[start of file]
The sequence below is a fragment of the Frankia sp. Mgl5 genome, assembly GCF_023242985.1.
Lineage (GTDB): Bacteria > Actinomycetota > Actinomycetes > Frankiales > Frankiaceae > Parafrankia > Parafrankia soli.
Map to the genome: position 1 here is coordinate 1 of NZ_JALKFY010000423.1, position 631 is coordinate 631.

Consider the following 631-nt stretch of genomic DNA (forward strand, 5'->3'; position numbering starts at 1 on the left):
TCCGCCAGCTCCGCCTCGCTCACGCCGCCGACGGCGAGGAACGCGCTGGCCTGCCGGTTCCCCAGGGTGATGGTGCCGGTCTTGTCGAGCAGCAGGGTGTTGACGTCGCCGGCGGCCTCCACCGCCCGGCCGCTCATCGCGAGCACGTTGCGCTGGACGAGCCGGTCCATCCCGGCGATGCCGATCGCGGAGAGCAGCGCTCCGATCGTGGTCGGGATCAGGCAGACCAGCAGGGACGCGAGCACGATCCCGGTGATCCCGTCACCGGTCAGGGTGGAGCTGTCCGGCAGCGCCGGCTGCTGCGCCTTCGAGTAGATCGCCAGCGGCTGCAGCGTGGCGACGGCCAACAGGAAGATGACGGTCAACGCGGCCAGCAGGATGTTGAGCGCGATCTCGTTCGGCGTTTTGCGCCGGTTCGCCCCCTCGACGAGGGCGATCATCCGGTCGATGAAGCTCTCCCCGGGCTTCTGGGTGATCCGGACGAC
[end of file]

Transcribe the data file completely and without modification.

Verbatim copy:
The sequence below is a fragment of the Frankia sp. Mgl5 genome, assembly GCF_023242985.1.
Lineage (GTDB): Bacteria > Actinomycetota > Actinomycetes > Frankiales > Frankiaceae > Parafrankia > Parafrankia soli.
Map to the genome: position 1 here is coordinate 1 of NZ_JALKFY010000423.1, position 631 is coordinate 631.

Consider the following 631-nt stretch of genomic DNA (forward strand, 5'->3'; position numbering starts at 1 on the left):
TCCGCCAGCTCCGCCTCGCTCACGCCGCCGACGGCGAGGAACGCGCTGGCCTGCCGGTTCCCCAGGGTGATGGTGCCGGTCTTGTCGAGCAGCAGGGTGTTGACGTCGCCGGCGGCCTCCACCGCCCGGCCGCTCATCGCGAGCACGTTGCGCTGGACGAGCCGGTCCATCCCGGCGATGCCGATCGCGGAGAGCAGCGCTCCGATCGTGGTCGGGATCAGGCAGACCAGCAGGGACGCGAGCACGATCCCGGTGATCCCGTCACCGGTCAGGGTGGAGCTGTCCGGCAGCGCCGGCTGCTGCGCCTTCGAGTAGATCGCCAGCGGCTGCAGCGTGGCGACGGCCAACAGGAAGATGACGGTCAACGCGGCCAGCAGGATGTTGAGCGCGATCTCGTTCGGCGTTTTGCGCCGGTTCGCCCCCTCGACGAGGGCGATCATCCGGTCGATGAAGCTCTCCCCGGGCTTCTGGGTGATCCGGACGAC